Corey Feldman Accuses Charlie Sheen of Raping Corey Haim in New Documentary

Entertainment Weekly reports Corey Feldman named names.

In his new documentary (My) Truth: The Rape of Two Coreys, which debuted on Monday night at a screening in Los Angeles, Feldman listed the men who he says sexually assaulted him and his friend Corey Haim when they were child stars. Among the names, Feldman alleged Haim had said actor Charlie Sheen raped him while making the 1986 Steven Spielberg film Lucas.

Sheen in the past has categorically denied ever engaging in improper behavior with Haim. EW has reached out to him for comment in response to the documentary’s allegations.

“This wasn’t like a one time thing he said in passing. It wasn’t like ‘Oh, by the way, this happened.’ He went into great detail,” a crying Feldman said in the documentary about Haim, who died from pneumonia in 2010. “He told me, ‘Charlie bent me over in between two trailers and put Crisco oil on my butt and raped me in broad daylight. Anybody could have walked by, anybody could have seen it.'”

Haim was 13 and Sheen was 19 when they worked together on Lucas.

Several other talking heads in the documentary also claimed either Haim directly told them he had been abused by Sheen as a child or they had heard word of it from others years later.

“He shared with me that on the set of Lucas that he was raped as a little boy,” Feldman’s ex-wife Susannah Sprague, said in the documentary, which was produced by Feldman. “He told me that it was his costar and he told me that it was Charlie Sheen that did it,” she alleged.

In the doc, Feldman first named three men he had previously accused of sexual abuse himself: Jon Grissom, an actor who had small roles in License to Drive and Dream a Little Dream costarring Feldman and Haim, nightclub owner Alphy Hoffman, and former talent manager Marty Weiss. He also said Dominick Brascia, a former actor and one-time friend of both Coreys who died in 2018, had sexually abused Haim.

Grissom reportedly previously denied the allegations in a YouTube comment. “I said it’s not me I’m sick and tired of saying that when no one listens. So goddamnit I’m not repeating it anymore,” he reportedly wrote, according to Page Six. Hoffman has not publicly addressed the allegations since Feldman first named him on The Dr. Oz Show in 2017 and EW has been unable to reach him for comment.

Weiss has also previously denied the allegation, writing on Twitter last month, “Corey Haim would never grandstand sex abuse for profit nor would he have thrown innocent names around due to personal vendettas. The fact that Feldman uses me to convince ppl that CH was a sex fiend is horrific and exposes both his jealousy of Haim & CF’s friendship with me.”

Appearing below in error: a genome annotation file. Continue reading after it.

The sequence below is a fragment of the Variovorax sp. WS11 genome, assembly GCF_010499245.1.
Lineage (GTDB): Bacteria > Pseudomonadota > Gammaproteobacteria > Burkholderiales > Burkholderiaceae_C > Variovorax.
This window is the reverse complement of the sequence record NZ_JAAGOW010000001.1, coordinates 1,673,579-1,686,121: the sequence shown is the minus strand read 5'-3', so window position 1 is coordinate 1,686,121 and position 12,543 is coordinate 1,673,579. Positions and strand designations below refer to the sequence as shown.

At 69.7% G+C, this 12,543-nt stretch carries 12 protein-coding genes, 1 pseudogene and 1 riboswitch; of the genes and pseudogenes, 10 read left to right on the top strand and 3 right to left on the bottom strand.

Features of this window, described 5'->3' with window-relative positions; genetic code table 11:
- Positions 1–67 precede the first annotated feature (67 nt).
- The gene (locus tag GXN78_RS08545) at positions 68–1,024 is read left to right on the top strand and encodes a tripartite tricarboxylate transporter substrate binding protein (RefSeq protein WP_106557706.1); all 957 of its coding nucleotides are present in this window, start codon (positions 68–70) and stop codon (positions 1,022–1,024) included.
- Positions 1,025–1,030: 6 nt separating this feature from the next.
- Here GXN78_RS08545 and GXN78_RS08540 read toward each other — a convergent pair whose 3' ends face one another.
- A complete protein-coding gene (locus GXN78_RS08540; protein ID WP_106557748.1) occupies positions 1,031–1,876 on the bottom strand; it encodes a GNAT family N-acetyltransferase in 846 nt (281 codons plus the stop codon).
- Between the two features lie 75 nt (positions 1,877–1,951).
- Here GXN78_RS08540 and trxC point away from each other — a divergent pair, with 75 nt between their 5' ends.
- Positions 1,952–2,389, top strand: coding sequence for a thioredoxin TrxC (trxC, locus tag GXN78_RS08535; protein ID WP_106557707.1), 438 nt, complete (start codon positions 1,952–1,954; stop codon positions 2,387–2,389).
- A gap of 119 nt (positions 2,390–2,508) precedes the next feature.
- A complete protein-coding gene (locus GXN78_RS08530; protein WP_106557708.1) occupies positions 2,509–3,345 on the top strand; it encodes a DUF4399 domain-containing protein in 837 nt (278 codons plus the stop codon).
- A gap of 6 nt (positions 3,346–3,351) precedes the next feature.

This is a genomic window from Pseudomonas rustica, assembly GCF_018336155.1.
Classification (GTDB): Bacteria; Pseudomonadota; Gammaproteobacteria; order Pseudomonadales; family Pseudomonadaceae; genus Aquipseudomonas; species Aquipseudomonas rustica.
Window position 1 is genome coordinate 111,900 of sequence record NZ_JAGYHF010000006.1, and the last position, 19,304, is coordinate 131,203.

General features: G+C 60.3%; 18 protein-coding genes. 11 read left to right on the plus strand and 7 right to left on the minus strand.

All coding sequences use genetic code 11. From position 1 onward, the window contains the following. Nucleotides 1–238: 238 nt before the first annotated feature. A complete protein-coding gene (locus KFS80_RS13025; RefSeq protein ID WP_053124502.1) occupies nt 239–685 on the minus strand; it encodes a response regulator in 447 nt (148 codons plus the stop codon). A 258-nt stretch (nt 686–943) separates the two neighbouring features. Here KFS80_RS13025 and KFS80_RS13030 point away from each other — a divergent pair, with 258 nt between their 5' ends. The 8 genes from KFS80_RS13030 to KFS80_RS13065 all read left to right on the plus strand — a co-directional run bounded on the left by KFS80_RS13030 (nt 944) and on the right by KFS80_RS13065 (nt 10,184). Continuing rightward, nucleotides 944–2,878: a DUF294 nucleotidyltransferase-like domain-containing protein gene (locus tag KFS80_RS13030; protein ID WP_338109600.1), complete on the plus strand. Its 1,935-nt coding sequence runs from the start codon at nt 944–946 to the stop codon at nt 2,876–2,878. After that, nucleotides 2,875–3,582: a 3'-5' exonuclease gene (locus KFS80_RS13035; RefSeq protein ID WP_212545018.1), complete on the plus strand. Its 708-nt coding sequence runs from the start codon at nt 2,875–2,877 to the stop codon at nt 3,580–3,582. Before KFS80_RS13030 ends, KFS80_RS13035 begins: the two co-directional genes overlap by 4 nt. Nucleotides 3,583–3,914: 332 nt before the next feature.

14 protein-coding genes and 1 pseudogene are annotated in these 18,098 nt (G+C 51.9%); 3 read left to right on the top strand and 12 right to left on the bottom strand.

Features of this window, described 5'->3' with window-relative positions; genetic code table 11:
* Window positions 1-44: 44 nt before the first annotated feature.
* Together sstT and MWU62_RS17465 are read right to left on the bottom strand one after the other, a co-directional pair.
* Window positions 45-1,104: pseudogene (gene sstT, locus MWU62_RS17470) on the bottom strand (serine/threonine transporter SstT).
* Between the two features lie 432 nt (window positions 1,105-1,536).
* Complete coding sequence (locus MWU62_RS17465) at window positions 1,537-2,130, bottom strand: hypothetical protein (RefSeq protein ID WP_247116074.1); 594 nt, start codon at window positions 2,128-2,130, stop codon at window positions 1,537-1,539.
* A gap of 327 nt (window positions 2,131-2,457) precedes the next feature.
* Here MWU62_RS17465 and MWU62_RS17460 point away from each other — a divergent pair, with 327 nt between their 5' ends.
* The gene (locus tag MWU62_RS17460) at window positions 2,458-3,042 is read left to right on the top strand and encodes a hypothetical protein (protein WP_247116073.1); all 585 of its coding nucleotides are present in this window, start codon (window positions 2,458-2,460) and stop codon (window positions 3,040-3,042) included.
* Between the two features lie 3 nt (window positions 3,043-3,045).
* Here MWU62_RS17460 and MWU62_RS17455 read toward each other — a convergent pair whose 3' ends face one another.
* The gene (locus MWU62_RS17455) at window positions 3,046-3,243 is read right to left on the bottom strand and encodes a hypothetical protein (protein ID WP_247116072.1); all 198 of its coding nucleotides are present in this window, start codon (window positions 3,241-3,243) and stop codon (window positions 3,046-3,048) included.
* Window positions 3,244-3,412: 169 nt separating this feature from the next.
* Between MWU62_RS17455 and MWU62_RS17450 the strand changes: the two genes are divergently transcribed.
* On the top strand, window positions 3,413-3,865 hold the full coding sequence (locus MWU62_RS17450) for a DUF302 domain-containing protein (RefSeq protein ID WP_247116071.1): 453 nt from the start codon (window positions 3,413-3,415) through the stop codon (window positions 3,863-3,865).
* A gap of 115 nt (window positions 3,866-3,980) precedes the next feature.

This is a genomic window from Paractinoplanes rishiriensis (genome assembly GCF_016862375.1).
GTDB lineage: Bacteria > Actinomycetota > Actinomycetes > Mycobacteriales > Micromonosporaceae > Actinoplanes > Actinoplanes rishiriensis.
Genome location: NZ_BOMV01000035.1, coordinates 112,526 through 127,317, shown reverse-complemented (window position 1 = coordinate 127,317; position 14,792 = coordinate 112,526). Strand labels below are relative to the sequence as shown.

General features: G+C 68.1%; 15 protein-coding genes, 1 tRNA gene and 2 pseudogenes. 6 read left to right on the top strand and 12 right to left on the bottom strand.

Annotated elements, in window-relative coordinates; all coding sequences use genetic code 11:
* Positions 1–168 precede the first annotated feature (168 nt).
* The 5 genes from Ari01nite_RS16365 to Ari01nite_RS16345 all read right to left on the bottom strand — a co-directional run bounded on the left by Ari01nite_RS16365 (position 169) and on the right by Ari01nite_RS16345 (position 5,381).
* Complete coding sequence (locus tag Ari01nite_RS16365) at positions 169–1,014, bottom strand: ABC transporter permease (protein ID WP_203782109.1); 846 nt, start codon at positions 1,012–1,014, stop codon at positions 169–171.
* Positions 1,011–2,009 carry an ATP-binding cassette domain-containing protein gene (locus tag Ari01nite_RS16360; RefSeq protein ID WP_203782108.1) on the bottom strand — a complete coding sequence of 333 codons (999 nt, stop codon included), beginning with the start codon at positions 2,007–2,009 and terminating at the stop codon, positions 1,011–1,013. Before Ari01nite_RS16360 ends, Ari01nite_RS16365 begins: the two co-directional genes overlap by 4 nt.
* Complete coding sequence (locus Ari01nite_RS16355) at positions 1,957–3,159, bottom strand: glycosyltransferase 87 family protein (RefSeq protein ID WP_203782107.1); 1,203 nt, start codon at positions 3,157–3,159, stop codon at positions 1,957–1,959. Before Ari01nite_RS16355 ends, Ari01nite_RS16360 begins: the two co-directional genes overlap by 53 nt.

The documentary was billed as a pay-per-view event online beginning at 11p.m. ET for $20 a ticket, but 45 minutes after the hour the stream had still not begun online, with viewers seeing an error message or a black box instead. Later, the site was updated to read “Please be patient. The hackers are trying to prevent the stream from airing. The program will begin momentarily. We appreciate your patience and support!”

Per FoxNews, despite tirelessly promoting and hyping up the worldwide live-stream of “My Truth: The Rape of Two Corey’s” and simultaneously screening the film at the Director’s Guild of America in Los Angeles on Monday, Feldman’s flick never made it to Act One online as users immediately began reporting that they were receiving black screens and infinite loading issues.

For $20, viewers could log onto and were promised the full documentary on the live-stream at 11 p.m. which would be followed by a Q&A panel afterward, and then a second screening on Tuesday afternoon. While awaiting the online stream to activate, Feldman tweeted from within the theater at the DGA, “THE FILM IS STARTING 15 MIN LATE DUE 2 THE WEBSITE CRASHING! WHICH IS ACTUALLLY A GOOD THING!”

Once again, the film was met with technical difficulties and after a brief conference with viewers in attendance, the decision was made to screen the film and “deal with the repercussions later,” Feldman told the packed room.

After about 18 minutes, Feldman and company stopped the film and told attendees that the site where the documentary was being hosted had been under attack by “hackers” preventing the world from seeing the film.

Feldman spoke with Fox News in the lobby at the DGA following the film’s closing and made it a point to address those who paid to watch the documentary only to be met with blank screens and numerous error messages.

“Well everybody that was here saw what happened. So I don’t think there’s any confusion there,” he said, lamenting the fact that a very small portion of people got to see the film.